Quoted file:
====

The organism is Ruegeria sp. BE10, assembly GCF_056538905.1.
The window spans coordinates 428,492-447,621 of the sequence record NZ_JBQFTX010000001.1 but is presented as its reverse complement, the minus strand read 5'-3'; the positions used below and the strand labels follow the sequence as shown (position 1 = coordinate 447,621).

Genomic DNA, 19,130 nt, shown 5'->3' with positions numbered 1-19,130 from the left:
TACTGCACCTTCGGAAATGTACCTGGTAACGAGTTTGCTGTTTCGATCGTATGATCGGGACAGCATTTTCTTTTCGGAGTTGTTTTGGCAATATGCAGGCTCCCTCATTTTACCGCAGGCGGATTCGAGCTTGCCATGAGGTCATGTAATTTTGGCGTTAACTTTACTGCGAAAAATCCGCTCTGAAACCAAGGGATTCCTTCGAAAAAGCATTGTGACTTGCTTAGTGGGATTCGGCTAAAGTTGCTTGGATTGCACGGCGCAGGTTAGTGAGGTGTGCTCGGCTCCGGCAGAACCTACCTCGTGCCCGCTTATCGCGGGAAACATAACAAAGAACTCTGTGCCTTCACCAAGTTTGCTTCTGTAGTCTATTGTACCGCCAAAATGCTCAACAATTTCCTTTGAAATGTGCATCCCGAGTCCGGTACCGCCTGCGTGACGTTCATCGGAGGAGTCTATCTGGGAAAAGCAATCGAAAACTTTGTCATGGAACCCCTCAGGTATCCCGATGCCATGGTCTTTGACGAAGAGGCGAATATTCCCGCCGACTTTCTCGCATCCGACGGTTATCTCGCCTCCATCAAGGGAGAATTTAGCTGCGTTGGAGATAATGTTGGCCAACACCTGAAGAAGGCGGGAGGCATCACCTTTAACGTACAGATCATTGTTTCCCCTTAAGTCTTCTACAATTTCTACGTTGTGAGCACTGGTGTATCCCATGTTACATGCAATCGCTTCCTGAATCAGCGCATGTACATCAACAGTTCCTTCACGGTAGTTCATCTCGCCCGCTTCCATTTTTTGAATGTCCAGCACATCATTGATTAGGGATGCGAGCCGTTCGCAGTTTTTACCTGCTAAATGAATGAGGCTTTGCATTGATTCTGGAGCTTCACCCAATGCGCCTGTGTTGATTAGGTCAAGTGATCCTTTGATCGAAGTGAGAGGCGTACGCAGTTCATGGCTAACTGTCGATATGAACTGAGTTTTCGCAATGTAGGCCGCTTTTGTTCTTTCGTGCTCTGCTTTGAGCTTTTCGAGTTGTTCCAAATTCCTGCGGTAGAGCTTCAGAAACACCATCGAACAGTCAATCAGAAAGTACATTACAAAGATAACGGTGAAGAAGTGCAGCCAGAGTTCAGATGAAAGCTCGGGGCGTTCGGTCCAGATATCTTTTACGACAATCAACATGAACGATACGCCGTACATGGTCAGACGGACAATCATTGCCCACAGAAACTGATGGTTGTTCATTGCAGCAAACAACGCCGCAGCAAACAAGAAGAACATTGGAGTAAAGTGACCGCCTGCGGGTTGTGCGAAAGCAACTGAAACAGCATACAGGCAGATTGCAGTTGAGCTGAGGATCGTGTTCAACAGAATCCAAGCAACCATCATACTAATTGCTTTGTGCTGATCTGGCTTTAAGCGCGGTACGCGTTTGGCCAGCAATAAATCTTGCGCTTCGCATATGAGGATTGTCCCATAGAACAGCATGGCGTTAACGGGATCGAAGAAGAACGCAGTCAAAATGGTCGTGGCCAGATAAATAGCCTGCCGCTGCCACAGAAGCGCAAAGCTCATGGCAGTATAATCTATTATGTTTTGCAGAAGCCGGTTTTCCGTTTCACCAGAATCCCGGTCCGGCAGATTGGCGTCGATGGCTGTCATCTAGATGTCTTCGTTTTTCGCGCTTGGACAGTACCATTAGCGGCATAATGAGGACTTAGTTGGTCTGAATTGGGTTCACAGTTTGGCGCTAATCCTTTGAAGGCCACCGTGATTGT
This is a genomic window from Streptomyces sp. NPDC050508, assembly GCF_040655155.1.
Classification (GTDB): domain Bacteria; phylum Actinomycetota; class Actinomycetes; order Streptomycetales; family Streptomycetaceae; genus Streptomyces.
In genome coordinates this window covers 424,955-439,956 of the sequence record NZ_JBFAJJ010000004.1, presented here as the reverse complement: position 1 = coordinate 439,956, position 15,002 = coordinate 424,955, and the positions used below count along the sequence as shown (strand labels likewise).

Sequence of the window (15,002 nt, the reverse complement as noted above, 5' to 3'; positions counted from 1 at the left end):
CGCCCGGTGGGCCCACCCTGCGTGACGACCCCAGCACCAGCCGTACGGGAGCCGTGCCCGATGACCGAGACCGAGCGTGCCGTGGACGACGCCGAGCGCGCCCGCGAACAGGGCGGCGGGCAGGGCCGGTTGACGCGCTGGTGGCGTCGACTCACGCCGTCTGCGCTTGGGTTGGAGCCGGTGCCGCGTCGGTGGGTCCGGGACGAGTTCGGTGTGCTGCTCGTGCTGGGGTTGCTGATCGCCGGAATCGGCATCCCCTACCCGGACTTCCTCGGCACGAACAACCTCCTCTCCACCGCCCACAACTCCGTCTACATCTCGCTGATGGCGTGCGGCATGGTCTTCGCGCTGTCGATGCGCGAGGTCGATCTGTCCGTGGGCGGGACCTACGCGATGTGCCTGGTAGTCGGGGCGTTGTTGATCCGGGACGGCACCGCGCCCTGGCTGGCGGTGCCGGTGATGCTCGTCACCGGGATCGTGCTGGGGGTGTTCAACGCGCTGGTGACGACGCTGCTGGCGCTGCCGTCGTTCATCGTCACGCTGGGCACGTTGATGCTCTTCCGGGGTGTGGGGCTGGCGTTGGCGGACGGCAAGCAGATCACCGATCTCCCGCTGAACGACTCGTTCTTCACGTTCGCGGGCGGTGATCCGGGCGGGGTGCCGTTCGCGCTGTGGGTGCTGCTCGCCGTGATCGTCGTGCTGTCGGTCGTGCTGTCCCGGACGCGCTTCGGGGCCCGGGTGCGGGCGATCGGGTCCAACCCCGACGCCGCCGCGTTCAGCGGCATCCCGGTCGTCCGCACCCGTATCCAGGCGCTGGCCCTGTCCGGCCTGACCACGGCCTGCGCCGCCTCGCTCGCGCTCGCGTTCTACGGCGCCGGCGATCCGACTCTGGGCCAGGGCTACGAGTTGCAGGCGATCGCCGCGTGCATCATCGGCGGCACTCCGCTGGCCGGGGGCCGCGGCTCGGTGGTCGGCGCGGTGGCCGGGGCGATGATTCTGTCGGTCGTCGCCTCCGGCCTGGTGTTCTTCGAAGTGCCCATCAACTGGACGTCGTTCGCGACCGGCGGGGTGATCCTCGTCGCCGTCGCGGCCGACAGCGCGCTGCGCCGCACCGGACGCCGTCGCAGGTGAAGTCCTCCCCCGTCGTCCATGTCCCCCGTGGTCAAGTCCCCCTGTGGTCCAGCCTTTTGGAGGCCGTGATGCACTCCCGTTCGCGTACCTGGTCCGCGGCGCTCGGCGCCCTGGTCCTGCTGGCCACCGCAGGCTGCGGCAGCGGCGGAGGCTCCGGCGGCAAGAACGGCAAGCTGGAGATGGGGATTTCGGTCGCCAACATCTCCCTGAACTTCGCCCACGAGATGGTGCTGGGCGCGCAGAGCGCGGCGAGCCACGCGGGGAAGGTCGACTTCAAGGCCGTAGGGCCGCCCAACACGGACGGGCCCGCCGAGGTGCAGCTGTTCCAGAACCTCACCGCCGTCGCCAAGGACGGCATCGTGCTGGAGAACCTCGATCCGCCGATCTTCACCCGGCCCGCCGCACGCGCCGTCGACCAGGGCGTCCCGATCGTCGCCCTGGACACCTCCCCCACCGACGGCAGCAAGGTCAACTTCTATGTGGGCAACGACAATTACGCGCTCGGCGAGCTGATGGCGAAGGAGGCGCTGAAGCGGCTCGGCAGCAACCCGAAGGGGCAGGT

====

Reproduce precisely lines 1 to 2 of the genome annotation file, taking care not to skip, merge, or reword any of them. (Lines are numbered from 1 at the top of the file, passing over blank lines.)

The organism is Ruegeria sp. BE10, assembly GCF_056538905.1.
The window spans coordinates 428,492-447,621 of the sequence record NZ_JBQFTX010000001.1 but is presented as its reverse complement, the minus strand read 5'-3'; the positions used below and the strand labels follow the sequence as shown (position 1 = coordinate 447,621).